WITH THE 2011 football season and the Gator Bowl over, Ohio State Buckeye fans undoubtedly are willing to agree with Henry Wadsworth Longfellow who once noted, "Let the dead past bury its dead."
The Tattoo 5, its related problems as well as other difficulties, including NCAA sanctions, have been rehashed so often that it's reached a sickening degree.
Possibly, the most notable shred remaining from the whole situation is to learn from the past and not to let it happen again.
PRAISE has been forthcoming from many directions for Urban Meyer, OSU's new head football coach.
And Meyer who was hired in late November at OSU as one of highest paid coaches in college football immediately began to earn his salary. He received a six-year contract with a base pay of $4 million a year, and he could earn as much as an additional $2.4 million if he fulfills his entire contract because of retention bonuses.
Meyer is a native of Ashtabula where the Ashtabula River flows into Lake Erie at that city. In the Algonquin Indian language, that waterway means "river of many fish."
The coach's abilities as a fisherman, if any, aren't widely publicized, but it's obvious that he knows how "to fish" for a variety of talent - both on the sidelines and on the football field. His new recruits, who intend to stay despite next year's bowl ban for the university, are indicative of how well Meyer is regarded.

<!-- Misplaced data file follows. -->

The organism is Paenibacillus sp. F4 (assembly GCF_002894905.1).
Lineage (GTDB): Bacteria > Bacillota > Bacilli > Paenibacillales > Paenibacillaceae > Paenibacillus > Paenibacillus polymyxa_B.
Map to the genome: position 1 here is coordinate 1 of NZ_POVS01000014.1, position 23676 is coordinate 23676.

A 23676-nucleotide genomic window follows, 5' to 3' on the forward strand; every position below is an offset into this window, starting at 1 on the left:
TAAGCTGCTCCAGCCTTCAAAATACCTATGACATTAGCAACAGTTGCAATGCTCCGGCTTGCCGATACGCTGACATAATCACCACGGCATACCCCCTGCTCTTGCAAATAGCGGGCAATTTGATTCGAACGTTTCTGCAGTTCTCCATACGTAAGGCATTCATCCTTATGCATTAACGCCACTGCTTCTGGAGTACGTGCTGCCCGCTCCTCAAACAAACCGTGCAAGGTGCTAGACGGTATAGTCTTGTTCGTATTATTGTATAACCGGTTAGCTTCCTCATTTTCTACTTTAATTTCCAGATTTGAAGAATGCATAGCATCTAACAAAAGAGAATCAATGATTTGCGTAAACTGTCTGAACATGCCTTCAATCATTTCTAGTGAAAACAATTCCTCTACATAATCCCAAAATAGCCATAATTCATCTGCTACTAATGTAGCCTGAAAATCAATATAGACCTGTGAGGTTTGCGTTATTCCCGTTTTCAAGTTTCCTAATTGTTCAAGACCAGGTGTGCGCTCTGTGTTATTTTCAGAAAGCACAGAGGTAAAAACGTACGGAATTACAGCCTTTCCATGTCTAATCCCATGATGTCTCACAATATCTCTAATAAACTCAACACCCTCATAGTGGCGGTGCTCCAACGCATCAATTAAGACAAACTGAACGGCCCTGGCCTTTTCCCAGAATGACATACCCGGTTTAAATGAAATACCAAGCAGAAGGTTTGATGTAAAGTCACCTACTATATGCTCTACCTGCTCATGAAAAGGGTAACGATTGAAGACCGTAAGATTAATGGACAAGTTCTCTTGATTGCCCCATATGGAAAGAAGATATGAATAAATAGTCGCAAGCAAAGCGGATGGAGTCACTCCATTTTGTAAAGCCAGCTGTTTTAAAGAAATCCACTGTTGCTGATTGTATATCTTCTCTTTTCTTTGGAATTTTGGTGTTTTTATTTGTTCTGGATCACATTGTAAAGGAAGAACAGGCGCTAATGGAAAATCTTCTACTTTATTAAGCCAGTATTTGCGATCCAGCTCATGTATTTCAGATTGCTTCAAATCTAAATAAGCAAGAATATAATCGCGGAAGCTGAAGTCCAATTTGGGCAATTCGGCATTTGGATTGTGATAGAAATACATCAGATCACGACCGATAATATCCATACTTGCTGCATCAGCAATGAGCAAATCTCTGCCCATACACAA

Meyer's regard for Ohio State from an early age is noteworthy, and he has been quoted as saying, "If not for the coaching position at Ohio State, I would not have coached this coming year."
Not only is he in favor of hiring "the best group of assistant coaches in America," he wants to recruit student-athletes who win in the classroom and on the field.
Of course, any coach would want to do that, but Meyer's past successes indicate that he knows what he's doing.
Mentioning OSU's past mistakes, he said that "on the grand scheme of things," the mistakes are very correctable.
It appears he has the right game plan.